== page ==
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mg_tf
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Discussion Starter #1
Hi all new to the forum hoping someone can point me in the right direction. So abs keeps kicking in under braking found the nsr reluctor ring split. Thought great quick easy cheap fix however it turns out no body on the planet makes this ring as 3 different suppliers could not match it so resigned myself to buying a cv joint however the only one listed is the one off the 2002-2005 model which is bigger in diameter. So now im looking at almost 400 quid from rover for a full shaft just for a broken reluctor ring. Can anybody tell me where else i may be able to get the part i require from

Thanks james
 

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mg_tf
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Discussion Starter #3
No havent tried yet i figured one in a breakers yard would be pretty corroded too and i would be in the same predicament a few months down the line.
 

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Hi all new to the forum hoping someone can point me in the right direction. So abs keeps kicking in under braking found the nsr reluctor ring split. Thought great quick easy cheap fix however it turns out no body on the planet makes this ring as 3 different suppliers could not match it so resigned myself to buying a cv joint however the only one listed is the one off the 2002-2005 model which is bigger in diameter. So now im looking at almost 400 quid from rover for a full shaft just for a broken reluctor ring. Can anybody tell me where else i may be able to get the part i require from

Thanks james
None on Ebay but see here http://www.ukpartsdirect.com/products/abs-reluctor-rings-1.html?___store=gb&gclid=CP_Fh8GawrICFYZV3godsU4AGA&manufacturer=17

£40 or so.....
 

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mg_tf
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Discussion Starter #7
Yes its definately different the older models up to 2005 have 42 teeth and an ID of 80 this one has 42 teeth with an ID of 75 mm all the suppliers hold the same part number for the cv joint as the older ones but when i tried to fit this joint it was to big and caught the hub and the stabalizing bar when rotating the wheel.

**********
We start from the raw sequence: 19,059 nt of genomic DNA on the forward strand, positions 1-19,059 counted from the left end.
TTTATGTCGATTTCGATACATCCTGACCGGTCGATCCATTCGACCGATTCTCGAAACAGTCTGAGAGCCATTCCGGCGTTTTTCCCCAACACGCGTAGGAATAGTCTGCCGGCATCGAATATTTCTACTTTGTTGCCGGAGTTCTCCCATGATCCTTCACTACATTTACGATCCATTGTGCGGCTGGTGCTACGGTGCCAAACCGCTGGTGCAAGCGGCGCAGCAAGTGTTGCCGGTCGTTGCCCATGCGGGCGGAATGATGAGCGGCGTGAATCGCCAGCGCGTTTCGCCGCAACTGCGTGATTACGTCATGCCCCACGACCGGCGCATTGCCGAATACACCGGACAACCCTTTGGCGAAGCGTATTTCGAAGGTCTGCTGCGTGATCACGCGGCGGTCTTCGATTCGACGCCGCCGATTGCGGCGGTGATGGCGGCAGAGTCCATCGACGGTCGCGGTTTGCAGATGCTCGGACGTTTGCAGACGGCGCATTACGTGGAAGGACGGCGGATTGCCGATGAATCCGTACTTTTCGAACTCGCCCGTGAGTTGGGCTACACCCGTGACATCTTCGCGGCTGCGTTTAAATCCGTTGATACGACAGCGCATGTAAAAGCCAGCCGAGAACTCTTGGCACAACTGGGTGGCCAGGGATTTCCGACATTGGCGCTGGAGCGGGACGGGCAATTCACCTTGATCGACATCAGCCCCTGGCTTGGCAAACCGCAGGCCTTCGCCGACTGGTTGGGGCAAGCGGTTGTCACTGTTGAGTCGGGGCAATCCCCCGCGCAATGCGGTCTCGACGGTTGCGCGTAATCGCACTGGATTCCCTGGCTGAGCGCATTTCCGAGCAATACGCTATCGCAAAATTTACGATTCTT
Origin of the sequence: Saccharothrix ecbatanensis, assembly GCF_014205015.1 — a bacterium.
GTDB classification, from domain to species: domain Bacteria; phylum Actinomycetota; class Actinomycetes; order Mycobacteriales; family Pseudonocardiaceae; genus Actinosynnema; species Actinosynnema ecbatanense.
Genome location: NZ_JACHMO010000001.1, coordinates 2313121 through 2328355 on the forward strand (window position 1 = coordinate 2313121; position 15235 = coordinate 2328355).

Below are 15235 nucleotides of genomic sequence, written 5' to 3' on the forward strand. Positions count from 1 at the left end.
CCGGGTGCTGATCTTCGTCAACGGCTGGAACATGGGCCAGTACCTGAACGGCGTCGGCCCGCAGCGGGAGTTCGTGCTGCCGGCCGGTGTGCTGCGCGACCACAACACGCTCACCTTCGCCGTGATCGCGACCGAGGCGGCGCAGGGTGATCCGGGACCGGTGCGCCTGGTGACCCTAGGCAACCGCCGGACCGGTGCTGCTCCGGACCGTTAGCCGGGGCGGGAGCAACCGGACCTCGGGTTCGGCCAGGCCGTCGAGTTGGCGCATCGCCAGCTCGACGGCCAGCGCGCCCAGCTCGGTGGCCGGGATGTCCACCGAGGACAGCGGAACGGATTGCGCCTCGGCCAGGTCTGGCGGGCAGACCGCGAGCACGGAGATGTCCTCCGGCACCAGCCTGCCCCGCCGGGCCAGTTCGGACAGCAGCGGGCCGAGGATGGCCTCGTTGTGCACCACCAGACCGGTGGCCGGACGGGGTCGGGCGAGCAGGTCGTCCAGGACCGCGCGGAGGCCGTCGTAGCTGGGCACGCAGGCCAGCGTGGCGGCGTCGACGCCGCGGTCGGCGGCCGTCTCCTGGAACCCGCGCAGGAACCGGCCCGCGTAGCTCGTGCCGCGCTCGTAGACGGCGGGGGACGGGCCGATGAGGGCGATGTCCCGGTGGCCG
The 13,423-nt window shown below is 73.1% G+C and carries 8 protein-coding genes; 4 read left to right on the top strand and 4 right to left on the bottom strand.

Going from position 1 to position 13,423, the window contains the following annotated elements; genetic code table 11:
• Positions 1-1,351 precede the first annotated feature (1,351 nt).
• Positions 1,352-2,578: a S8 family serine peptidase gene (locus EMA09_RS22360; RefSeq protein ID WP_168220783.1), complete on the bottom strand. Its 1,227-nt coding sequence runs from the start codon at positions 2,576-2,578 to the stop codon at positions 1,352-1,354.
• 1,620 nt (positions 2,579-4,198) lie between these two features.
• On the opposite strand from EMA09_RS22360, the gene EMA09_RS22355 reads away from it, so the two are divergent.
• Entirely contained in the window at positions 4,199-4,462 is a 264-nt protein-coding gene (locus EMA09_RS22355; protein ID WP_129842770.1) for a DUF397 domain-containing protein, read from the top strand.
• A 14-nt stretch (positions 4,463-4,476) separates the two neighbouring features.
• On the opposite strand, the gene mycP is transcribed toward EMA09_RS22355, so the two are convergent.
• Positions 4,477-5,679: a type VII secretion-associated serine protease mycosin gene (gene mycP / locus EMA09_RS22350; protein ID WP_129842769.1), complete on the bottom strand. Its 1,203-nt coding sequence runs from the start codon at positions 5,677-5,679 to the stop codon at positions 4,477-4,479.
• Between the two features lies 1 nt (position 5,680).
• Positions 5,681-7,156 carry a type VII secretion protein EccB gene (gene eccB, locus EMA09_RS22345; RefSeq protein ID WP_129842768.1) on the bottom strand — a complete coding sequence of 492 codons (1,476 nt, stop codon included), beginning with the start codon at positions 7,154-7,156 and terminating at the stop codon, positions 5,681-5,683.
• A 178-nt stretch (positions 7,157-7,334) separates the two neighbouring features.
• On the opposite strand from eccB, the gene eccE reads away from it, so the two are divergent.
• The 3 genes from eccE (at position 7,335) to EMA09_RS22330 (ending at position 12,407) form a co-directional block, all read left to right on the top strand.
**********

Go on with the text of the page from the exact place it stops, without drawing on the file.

Thanks for the replies
 

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mg_tf
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Discussion Starter #9
Yes its a possibility will probabaly have to be braized as its so small the welder would just melt it would be very difficult to keep it true as it has broken in between teeth so could end up with a high spot which would throw the sensor out. Im now thinking the front wheels have a cv pot with the same ring on so i should be able to buy one of these knock the ring off then fit it to the shaft. Ill let you know how i get on.
 

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I would guess. It would confuse the ECU. As I think the ECU would be looking for a set number mark space ratio to function correctly.

I stress that's just a guess.
 

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mgf
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Is it only one side that is split?
I had the same thing on my Rover 25 but both sides had gone. I changed the CV's over which was a pig of a job due to the bots being siezed but the CV's were dirt cheap at £15 each. The rings on their own were £10 each!!!!!! Fitting them is not so easy either by all accounts.
 

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I would guess. It would confuse the ECU. As I think the ECU would be looking for a set number mark space ratio to function correctly.

I stress that's just a guess.
Thanks, it makes sense that each sensor would measure the width of the gap ... although I can't get my head round how it would do it without a perfect reference to the exact speed the wheel was rotating.